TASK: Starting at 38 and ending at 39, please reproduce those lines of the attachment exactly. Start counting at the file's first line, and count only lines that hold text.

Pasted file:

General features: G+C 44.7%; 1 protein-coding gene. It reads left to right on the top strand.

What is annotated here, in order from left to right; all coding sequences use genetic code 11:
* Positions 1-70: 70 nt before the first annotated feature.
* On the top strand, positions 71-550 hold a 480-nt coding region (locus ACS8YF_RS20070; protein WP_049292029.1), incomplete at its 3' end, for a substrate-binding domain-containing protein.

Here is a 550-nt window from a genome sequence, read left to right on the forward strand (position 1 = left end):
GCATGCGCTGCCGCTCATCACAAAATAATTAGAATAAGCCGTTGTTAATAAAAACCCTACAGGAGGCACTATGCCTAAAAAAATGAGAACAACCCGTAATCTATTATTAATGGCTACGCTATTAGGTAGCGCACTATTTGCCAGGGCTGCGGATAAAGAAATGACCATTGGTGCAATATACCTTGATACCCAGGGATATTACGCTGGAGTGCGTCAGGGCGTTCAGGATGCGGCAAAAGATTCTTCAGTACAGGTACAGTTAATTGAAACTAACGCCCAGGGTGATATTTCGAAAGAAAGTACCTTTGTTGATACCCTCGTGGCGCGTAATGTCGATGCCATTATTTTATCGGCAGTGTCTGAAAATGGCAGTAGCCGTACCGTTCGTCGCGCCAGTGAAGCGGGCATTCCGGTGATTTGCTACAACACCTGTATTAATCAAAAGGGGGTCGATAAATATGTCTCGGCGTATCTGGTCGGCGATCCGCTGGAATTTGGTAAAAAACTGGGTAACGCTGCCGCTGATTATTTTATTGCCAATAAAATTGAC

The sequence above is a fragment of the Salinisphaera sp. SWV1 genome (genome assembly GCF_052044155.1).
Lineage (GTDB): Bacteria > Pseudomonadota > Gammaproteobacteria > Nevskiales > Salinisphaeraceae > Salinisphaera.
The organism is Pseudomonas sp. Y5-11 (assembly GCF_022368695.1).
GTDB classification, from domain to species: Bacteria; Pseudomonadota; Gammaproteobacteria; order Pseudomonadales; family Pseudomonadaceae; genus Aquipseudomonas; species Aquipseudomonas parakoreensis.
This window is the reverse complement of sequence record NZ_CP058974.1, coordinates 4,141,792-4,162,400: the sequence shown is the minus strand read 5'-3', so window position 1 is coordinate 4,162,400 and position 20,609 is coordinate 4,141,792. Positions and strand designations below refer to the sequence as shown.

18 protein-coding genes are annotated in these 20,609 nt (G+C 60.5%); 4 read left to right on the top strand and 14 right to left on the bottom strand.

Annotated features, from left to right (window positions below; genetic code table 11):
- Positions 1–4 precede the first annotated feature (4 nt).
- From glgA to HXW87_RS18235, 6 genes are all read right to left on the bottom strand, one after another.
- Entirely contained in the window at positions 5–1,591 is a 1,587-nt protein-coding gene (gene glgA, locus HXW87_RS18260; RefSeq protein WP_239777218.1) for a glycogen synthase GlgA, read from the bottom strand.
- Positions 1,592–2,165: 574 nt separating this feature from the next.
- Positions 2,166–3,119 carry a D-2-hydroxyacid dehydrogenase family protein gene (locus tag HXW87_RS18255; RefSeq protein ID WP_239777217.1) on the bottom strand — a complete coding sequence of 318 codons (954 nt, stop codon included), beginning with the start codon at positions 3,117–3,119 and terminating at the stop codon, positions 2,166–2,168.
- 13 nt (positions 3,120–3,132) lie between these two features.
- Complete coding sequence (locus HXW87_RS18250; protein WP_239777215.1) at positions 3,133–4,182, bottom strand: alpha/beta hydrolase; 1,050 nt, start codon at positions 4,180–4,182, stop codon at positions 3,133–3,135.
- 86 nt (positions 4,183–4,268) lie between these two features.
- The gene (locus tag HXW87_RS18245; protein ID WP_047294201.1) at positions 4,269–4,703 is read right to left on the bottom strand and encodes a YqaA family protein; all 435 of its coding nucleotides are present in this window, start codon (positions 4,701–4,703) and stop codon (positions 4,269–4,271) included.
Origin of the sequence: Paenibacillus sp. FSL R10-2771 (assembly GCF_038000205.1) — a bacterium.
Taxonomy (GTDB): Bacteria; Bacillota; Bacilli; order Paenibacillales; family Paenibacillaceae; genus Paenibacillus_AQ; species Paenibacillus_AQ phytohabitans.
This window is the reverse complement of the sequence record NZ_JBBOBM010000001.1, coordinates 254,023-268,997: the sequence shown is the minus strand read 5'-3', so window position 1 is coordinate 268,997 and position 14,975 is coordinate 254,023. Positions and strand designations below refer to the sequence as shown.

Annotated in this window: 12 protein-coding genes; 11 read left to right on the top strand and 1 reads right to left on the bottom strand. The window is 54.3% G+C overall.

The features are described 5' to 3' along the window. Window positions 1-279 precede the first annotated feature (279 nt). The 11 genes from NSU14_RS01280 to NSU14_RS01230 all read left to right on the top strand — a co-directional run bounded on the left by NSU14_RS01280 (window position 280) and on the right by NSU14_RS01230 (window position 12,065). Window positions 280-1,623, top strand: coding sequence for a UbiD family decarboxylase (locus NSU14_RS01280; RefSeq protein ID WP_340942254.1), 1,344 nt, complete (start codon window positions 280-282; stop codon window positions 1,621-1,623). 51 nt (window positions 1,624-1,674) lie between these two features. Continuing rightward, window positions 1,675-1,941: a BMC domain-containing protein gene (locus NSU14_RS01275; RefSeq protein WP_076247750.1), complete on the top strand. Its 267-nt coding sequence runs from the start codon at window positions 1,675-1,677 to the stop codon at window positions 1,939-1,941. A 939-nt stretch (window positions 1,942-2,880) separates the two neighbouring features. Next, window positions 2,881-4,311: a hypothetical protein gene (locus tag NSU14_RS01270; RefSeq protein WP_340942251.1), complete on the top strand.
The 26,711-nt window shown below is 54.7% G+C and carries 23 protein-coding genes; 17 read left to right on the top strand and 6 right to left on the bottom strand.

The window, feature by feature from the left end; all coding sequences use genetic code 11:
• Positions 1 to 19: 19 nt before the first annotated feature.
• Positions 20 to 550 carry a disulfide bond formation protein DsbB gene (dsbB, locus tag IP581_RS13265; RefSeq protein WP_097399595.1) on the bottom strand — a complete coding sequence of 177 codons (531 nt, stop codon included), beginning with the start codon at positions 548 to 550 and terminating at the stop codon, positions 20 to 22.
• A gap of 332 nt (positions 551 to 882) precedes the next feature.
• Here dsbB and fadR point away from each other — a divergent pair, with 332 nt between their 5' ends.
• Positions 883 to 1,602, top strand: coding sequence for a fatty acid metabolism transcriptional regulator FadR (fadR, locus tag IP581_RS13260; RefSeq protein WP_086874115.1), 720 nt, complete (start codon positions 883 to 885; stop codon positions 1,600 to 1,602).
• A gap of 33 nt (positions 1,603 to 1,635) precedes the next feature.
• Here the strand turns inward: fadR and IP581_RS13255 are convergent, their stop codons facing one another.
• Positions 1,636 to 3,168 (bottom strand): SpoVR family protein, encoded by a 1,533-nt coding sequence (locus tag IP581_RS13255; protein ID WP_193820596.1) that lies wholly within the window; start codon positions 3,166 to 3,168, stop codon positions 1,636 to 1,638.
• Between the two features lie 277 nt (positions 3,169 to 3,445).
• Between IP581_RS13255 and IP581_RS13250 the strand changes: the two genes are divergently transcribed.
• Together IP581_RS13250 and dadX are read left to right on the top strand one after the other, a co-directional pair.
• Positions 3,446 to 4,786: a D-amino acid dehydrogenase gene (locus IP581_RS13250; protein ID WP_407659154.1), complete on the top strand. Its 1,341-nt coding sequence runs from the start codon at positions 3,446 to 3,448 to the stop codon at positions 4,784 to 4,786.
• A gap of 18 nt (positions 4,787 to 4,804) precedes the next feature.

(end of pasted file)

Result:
• Between the two features lie 277 nt (positions 3,169 to 3,445).
• Between IP581_RS13255 and IP581_RS13250 the strand changes: the two genes are divergently transcribed.